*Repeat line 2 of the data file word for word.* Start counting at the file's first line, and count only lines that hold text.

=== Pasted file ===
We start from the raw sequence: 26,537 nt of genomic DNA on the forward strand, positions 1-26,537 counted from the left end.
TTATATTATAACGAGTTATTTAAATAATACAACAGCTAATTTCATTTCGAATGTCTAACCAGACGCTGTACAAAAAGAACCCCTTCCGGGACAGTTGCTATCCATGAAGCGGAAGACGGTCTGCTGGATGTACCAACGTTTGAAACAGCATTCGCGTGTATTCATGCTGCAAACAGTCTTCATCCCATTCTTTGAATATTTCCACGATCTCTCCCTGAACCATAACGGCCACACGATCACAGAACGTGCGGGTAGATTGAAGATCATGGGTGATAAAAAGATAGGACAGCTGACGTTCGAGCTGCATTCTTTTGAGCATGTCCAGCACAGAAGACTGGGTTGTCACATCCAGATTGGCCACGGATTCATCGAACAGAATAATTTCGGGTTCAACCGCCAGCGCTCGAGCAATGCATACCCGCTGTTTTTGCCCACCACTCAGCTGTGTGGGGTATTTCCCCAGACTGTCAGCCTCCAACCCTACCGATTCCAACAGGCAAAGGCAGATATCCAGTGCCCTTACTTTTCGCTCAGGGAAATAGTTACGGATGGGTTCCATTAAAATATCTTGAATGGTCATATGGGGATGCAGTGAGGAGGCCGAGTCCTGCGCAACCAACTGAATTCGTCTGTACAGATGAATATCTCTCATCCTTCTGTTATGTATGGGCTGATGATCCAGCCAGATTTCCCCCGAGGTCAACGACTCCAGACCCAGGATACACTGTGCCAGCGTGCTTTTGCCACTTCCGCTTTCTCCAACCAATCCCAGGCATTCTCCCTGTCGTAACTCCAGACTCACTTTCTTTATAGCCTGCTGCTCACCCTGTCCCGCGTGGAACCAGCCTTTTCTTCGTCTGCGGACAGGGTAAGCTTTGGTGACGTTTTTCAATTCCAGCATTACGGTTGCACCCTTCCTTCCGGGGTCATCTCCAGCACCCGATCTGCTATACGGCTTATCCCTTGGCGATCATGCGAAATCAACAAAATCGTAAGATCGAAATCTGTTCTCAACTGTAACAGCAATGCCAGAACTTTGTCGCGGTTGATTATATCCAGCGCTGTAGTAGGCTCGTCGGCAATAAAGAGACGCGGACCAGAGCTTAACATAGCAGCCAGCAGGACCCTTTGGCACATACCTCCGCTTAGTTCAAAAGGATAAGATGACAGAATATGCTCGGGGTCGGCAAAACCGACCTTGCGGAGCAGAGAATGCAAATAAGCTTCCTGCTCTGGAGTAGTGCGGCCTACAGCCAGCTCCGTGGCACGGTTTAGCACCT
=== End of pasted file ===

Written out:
TTATATTATAACGAGTTATTTAAATAATACAACAGCTAATTTCATTTCGAATGTCTAACCAGACGCTGTACAAAAAGAACCCCTTCCGGGACAGTTGCTATCCATGAAGCGGAAGACGGTCTGCTGGATGTACCAACGTTTGAAACAGCATTCGCGTGTATTCATGCTGCAAACAGTCTTCATCCCATTCTTTGAATATTTCCACGATCTCTCCCTGAACCATAACGGCCACACGATCACAGAACGTGCGGGTAGATTGAAGATCATGGGTGATAAAAAGATAGGACAGCTGACGTTCGAGCTGCATTCTTTTGAGCATGTCCAGCACAGAAGACTGGGTTGTCACATCCAGATTGGCCACGGATTCATCGAACAGAATAATTTCGGGTTCAACCGCCAGCGCTCGAGCAATGCATACCCGCTGTTTTTGCCCACCACTCAGCTGTGTGGGGTATTTCCCCAGACTGTCAGCCTCCAACCCTACCGATTCCAACAGGCAAAGGCAGATATCCAGTGCCCTTACTTTTCGCTCAGGGAAATAGTTACGGATGGGTTCCATTAAAATATCTTGAATGGTCATATGGGGATGCAGTGAGGAGGCCGAGTCCTGCGCAACCAACTGAATTCGTCTGTACAGATGAATATCTCTCATCCTTCTGTTATGTATGGGCTGATGATCCAGCCAGATTTCCCCCGAGGTCAACGACTCCAGACCCAGGATACACTGTGCCAGCGTGCTTTTGCCACTTCCGCTTTCTCCAACCAATCCCAGGCATTCTCCCTGTCGTAACTCCAGACTCACTTTCTTTATAGCCTGCTGCTCACCCTGTCCCGCGTGGAACCAGCCTTTTCTTCGTCTGCGGACAGGGTAAGCTTTGGTGACGTTTTTCAATTCCAGCATTACGGTTGCACCCTTCCTTCCGGGGTCATCTCCAGCACCCGATCTGCTATACGGCTTATCCCTTGGCGATCATGCGAAATCAACAAAATCGTAAGATCGAAATCTGTTCTCAACTGTAACAGCAATGCCAGAACTTTGTCGCGGTTGATTATATCCAGCGCTGTAGTAGGCTCGTCGGCAATAAAGAGACGCGGACCAGAGCTTAACATAGCAGCCAGCAGGACCCTTTGGCACATACCTCCGCTTAGTTCAAAAGGATAAGATGACAGAATATGCTCGGGGTCGGCAAAACCGACCTTGCGGAGCAGAGAATGCAAATAAGCTTCCTGCTCTGGAGTAGTGCGGCCTACAGCCAGCTCCGTGGCACGGTTTAGCACCT